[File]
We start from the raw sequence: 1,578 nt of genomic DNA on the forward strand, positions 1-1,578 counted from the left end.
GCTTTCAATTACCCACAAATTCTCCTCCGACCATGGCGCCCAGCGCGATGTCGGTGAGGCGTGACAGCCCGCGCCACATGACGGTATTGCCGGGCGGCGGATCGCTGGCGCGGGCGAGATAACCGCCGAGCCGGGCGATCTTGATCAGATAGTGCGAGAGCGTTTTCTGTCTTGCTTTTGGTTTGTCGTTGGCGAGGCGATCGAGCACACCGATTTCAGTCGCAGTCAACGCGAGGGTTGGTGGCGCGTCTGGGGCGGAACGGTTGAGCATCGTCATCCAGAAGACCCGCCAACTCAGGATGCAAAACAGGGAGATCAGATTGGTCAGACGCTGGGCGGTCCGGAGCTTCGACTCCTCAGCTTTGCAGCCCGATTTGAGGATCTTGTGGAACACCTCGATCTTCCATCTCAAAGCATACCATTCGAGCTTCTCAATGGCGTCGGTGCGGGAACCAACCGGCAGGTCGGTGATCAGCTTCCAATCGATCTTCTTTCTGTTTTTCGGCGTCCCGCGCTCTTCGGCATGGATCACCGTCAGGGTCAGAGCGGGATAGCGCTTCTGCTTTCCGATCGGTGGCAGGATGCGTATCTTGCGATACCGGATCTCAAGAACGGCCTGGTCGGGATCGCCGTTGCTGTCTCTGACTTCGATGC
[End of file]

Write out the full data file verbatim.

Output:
We start from the raw sequence: 1,578 nt of genomic DNA on the forward strand, positions 1-1,578 counted from the left end.
GCTTTCAATTACCCACAAATTCTCCTCCGACCATGGCGCCCAGCGCGATGTCGGTGAGGCGTGACAGCCCGCGCCACATGACGGTATTGCCGGGCGGCGGATCGCTGGCGCGGGCGAGATAACCGCCGAGCCGGGCGATCTTGATCAGATAGTGCGAGAGCGTTTTCTGTCTTGCTTTTGGTTTGTCGTTGGCGAGGCGATCGAGCACACCGATTTCAGTCGCAGTCAACGCGAGGGTTGGTGGCGCGTCTGGGGCGGAACGGTTGAGCATCGTCATCCAGAAGACCCGCCAACTCAGGATGCAAAACAGGGAGATCAGATTGGTCAGACGCTGGGCGGTCCGGAGCTTCGACTCCTCAGCTTTGCAGCCCGATTTGAGGATCTTGTGGAACACCTCGATCTTCCATCTCAAAGCATACCATTCGAGCTTCTCAATGGCGTCGGTGCGGGAACCAACCGGCAGGTCGGTGATCAGCTTCCAATCGATCTTCTTTCTGTTTTTCGGCGTCCCGCGCTCTTCGGCATGGATCACCGTCAGGGTCAGAGCGGGATAGCGCTTCTGCTTTCCGATCGGTGGCAGGATGCGTATCTTGCGATACCGGATCTCAAGAACGGCCTGGTCGGGATCGCCGTTGCTGTCTCTGACTTCGATGC